I think we are having a very good chestnut season this year. Normally we go into the forest two or three times during this period to forage all the chestnuts for the year. This time we only went out once and turned back halfway as we were fully packed and didn’t need (or could carry) more. At the same time the quality of the chestnuts is very good. They are big and barely a worm inside them.

Where in earlier years, due to scarcity, I tried to save the biggest part of the chestnuts for soups and purees, this year I decided to put aside a big part for making a batch of chestnut confiture. My first batch ever, from last years harvest, was a big success. People loved it. So it earned a place in my chestnut repertoire.

I want to share this recipe with you here, as I have a slightly different technique for making this confiture. But also, as I use a surprising ingredient which gives this confiture an extra taste dimension.

Boiling the chestnuts

Let me start by explaining how I prepare the chestnuts. I believe this is the most labor intensive and dreaded part for many people. I can’t give you a secret that will change this experience dramatically, but I can tell you what I find the most acceptable way of removing the chestnut flesh from its two outer layers.

After cleaning the chestnut with some water to remove all access soil, I place them in a pan with boiling water. I remove all chestnuts that float on top of the water and dispose of them. They are probably no good anyway. I then leave the rest to boil until I see a few chestnuts pop open in the water. They are a good indicator and show you that the chestnuts are ready.

Peeling the chestnuts

If I need whole chestnuts (for certain dishes) I peel the outer layers from the chestnuts while they are warm. It’s easier to do that while they are warm. But as I don’t need whole chestnuts for this recipe, I use a different and quicker technique for this.
I take a cutting board and a really sharp knife and carefully cut the bottom part of the chestnut as you can see above. I do that in batches. The bottoms are composted, knife set aside and I move on from here with only a spoon.

With a dessert spoon I spoon out the inside of the chestnut into a bowl. One after another. This will not give you whole chestnuts, but rather a crumbly wet flour like consistency in your bowl. It goes really fast  though and you don’t have to bother with peeling the thin second layer of your chestnut. Which is the layer most people hate peeling off. And that’s basically it. After this step, you get rid of all the empty shells and start working on your confiture.

Recipe for the chestnut confiture


  • 1 kg chestnuts + water mixture (after boiling)
  • 500 gr sugar of which:
    • 400 gr cane sugar
    • 45 gr chestnut honey
    • 45 gr regular honey
    • 10 gr vanilla sugar


I first prepare the chestnuts. I place the peeled chestnuts into a pan and fill the pan up with cold water until the chestnuts are barely under water. Then I put on the fire and start boiling the mix on a low fire. It’s important to keep the fire low as the mixture will project hot chestnut puree at you if you let it boil too high and fast. It’s important not to forget stirring. You are aiming for a wet polenta like consistency in the end. And we all know what polenta does when it starts boiling.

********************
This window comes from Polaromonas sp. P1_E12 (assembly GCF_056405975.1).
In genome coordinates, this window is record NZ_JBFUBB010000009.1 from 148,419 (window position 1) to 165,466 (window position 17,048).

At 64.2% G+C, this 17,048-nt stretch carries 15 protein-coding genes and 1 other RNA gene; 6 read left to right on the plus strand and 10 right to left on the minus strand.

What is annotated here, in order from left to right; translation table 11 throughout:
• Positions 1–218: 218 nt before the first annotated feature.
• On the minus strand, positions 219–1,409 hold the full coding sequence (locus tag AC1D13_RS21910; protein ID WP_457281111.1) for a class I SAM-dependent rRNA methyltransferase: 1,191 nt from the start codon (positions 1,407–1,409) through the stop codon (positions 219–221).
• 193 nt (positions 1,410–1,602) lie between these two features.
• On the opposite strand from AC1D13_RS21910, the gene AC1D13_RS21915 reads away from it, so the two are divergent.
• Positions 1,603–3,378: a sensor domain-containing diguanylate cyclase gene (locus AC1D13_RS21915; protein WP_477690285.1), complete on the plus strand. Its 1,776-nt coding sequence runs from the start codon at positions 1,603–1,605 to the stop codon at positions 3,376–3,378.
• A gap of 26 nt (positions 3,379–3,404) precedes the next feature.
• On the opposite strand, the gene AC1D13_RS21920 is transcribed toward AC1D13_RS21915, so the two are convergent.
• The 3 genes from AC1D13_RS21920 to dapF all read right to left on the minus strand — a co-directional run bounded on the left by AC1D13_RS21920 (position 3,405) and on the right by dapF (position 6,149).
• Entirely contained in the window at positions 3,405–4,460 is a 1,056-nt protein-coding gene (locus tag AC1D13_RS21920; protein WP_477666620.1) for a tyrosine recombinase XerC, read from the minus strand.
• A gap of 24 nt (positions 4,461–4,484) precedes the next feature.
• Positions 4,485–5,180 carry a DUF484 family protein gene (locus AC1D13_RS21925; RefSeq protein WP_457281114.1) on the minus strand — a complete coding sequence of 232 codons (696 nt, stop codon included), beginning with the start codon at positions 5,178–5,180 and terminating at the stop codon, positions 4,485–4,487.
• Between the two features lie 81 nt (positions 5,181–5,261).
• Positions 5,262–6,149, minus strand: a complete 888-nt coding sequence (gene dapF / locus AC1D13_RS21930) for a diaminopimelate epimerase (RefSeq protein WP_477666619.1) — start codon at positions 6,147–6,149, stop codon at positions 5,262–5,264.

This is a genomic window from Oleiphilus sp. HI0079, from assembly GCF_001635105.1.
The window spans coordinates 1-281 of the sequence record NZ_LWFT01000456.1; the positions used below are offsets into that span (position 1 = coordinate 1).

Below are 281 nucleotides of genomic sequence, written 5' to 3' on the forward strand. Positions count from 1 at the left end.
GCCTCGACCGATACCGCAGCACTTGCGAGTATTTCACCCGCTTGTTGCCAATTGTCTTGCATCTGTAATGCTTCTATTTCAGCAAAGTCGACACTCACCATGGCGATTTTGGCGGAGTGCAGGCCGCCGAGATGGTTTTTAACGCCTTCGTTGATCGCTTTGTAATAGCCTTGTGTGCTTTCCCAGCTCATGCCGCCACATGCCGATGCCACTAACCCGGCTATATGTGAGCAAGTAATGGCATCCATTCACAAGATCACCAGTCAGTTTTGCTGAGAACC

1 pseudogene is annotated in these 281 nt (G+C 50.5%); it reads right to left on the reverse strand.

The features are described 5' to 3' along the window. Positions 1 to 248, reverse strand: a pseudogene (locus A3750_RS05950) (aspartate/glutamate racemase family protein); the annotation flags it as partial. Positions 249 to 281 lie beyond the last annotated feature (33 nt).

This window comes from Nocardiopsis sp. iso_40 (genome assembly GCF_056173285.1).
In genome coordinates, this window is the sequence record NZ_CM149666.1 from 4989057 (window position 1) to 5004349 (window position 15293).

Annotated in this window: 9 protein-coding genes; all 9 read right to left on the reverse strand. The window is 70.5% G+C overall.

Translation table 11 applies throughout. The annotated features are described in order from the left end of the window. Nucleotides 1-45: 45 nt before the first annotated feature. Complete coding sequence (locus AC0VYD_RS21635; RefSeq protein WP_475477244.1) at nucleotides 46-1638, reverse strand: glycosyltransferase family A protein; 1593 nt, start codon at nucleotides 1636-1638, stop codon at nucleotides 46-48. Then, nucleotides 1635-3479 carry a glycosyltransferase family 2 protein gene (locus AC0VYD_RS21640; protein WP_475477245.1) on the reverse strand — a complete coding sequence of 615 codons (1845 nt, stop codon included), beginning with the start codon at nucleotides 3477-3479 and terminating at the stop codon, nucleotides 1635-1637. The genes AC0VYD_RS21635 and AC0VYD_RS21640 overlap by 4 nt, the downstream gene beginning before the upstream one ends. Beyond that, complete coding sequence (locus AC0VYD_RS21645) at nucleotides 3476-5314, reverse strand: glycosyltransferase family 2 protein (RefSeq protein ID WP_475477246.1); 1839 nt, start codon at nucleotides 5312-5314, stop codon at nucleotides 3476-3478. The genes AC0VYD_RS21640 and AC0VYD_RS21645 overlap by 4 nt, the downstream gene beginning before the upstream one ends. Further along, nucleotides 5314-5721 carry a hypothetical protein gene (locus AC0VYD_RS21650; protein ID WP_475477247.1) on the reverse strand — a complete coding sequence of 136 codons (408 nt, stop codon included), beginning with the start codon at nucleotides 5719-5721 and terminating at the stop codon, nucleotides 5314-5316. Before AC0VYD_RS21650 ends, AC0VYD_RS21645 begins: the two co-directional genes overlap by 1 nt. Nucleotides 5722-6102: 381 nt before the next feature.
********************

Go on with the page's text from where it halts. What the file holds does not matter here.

After 15-20 minutes the water will be absorbed by the chestnuts. I then blend it to get rid of the last lumps of chestnut. You don’t want to over-blend it, but just till you get a regular consistency. It also doesn’t matter much what kind of blender you use, both a regular as well as a stick blender are ok.

I then weigh the mixture and based on the weight of that I adapt my sugar measurements. The general rule is 1kg of chestnut/water mixture to 500gr of “sugar”. If you don’t have (chestnut) honey or cane or vanilla sugar, regular sugar will be also ok. I do believe that the chestnut honey gives this chestnut confiture (a mono-flower honey) an extra dimension. My recipe is based around this ‘secret’ ingredient. The cane sugar also adds a bit more color to your finished product. But work with whatever you have.

Now I add the total of ‘sugars’ to the chestnut mix and start boiling it for one last time. This step goes faster than with most jams as there is little liquid that has to evaporate like with fruit jams. In my case this step only took max. 10 minutes. As soon as I see the consistency I want I start filling my prepared jars and close them off as regular jams. Once opened I store them in the fridge like regular jam.

NB: And in case you are wondering how my preparation differs from traditional preparation. French chestnut confiture is often made with a sugar/water sirup. The water is not mixed with the chestnuts, but with the sugar, before it’s mixed together.

How do you eat chestnut confiture

We eat the jam or confiture as a spread on bread or pancakes as shown below. I have French friends that like to put a spoon full in yoghurt. You can also make beautiful desserts with chestnut confiture and even delicious tarts. It’s a very versatile product to have in your pantry. You will have little trouble finishing it!